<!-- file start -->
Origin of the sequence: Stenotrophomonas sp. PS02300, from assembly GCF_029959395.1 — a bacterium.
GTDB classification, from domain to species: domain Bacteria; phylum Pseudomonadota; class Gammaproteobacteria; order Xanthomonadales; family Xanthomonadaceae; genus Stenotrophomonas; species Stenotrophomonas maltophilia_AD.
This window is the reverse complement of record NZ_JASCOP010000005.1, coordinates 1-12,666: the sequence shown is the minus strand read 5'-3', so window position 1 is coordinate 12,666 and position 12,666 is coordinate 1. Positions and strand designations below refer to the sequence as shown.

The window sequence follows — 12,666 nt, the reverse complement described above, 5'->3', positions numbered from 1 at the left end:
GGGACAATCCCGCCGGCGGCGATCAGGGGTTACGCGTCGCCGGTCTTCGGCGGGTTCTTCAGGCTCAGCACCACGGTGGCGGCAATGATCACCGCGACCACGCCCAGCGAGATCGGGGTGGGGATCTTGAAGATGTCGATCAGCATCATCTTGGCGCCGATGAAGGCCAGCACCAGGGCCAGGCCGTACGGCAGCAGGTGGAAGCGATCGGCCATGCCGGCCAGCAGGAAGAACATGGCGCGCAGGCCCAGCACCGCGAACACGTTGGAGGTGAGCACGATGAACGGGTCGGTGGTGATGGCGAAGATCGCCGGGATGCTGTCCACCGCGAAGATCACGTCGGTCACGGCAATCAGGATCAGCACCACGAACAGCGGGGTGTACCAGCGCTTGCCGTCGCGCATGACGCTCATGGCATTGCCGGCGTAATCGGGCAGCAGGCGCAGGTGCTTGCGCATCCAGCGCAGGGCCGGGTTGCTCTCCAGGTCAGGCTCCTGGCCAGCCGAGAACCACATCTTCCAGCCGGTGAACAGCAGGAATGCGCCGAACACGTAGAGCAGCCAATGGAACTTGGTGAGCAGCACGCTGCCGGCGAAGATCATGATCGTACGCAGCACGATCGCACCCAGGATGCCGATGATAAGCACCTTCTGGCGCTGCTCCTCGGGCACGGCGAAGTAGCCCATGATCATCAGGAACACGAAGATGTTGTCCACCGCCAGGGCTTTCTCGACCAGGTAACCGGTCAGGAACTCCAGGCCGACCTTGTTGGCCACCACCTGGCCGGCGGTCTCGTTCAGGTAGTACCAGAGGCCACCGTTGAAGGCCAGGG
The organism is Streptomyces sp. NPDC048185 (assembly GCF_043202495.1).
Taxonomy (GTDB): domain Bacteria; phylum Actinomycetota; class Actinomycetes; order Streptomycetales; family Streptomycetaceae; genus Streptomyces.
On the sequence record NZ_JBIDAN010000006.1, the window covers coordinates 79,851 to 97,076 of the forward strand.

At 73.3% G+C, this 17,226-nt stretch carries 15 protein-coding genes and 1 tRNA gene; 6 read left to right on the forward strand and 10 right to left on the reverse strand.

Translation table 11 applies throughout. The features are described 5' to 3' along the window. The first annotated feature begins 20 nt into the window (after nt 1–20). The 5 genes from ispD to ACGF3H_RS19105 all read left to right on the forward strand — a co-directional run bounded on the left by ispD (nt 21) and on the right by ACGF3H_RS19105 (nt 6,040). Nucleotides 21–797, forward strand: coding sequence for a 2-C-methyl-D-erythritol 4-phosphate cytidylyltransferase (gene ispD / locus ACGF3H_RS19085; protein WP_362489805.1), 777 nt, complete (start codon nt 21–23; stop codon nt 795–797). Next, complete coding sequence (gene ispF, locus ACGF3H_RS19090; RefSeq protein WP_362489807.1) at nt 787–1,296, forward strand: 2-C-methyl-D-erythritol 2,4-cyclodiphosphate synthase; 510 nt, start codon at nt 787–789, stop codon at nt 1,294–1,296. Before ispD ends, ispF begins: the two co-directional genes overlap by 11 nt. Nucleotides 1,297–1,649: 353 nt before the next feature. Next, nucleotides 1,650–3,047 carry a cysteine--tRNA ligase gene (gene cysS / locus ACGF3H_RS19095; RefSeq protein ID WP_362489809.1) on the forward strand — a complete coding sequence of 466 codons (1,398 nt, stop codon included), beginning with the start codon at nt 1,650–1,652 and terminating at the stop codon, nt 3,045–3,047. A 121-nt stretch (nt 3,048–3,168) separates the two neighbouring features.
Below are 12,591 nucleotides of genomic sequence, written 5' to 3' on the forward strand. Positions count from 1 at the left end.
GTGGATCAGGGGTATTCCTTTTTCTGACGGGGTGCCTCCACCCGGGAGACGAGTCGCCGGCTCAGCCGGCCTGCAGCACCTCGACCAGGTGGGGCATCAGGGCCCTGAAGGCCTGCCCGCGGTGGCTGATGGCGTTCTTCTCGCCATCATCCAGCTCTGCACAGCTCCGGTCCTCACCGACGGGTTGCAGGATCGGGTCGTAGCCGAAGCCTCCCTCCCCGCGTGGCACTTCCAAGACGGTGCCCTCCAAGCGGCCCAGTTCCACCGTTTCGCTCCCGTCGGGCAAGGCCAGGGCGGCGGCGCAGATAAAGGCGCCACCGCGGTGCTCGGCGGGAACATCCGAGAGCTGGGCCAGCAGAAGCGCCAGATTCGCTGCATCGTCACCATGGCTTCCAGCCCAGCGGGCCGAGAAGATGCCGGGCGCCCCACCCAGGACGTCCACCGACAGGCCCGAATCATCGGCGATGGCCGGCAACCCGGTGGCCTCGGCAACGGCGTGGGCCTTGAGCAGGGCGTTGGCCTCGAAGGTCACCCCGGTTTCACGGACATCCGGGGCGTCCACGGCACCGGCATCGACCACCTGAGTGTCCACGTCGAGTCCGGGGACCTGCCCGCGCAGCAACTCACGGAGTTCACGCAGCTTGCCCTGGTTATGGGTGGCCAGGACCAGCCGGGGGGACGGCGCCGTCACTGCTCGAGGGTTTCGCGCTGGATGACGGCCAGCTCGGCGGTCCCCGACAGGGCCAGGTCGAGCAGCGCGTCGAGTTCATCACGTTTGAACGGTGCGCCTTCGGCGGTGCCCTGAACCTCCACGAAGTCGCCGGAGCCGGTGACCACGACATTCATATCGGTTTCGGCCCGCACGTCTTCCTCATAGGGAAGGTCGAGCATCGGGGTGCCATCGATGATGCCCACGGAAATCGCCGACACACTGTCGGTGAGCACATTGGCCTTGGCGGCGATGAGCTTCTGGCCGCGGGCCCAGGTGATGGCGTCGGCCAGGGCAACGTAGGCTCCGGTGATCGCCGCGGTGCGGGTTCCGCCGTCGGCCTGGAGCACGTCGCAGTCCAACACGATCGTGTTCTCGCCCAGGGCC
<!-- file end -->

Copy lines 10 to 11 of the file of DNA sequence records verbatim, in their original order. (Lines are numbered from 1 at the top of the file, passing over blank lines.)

Translation table 11 applies throughout. The features are described 5' to 3' along the window. The first annotated feature begins 20 nt into the window (after nt 1–20). The 5 genes from ispD to ACGF3H_RS19105 all read left to right on the forward strand — a co-directional run bounded on the left by ispD (nt 21) and on the right by ACGF3H_RS19105 (nt 6,040). Nucleotides 21–797, forward strand: coding sequence for a 2-C-methyl-D-erythritol 4-phosphate cytidylyltransferase (gene ispD / locus ACGF3H_RS19085; protein WP_362489805.1), 777 nt, complete (start codon nt 21–23; stop codon nt 795–797). Next, complete coding sequence (gene ispF, locus ACGF3H_RS19090; RefSeq protein WP_362489807.1) at nt 787–1,296, forward strand: 2-C-methyl-D-erythritol 2,4-cyclodiphosphate synthase; 510 nt, start codon at nt 787–789, stop codon at nt 1,294–1,296. Before ispD ends, ispF begins: the two co-directional genes overlap by 11 nt. Nucleotides 1,297–1,649: 353 nt before the next feature. Next, nucleotides 1,650–3,047 carry a cysteine--tRNA ligase gene (gene cysS / locus ACGF3H_RS19095; RefSeq protein ID WP_362489809.1) on the forward strand — a complete coding sequence of 466 codons (1,398 nt, stop codon included), beginning with the start codon at nt 1,650–1,652 and terminating at the stop codon, nt 3,045–3,047. A 121-nt stretch (nt 3,048–3,168) separates the two neighbouring features.
Below are 12,591 nucleotides of genomic sequence, written 5' to 3' on the forward strand. Positions count from 1 at the left end.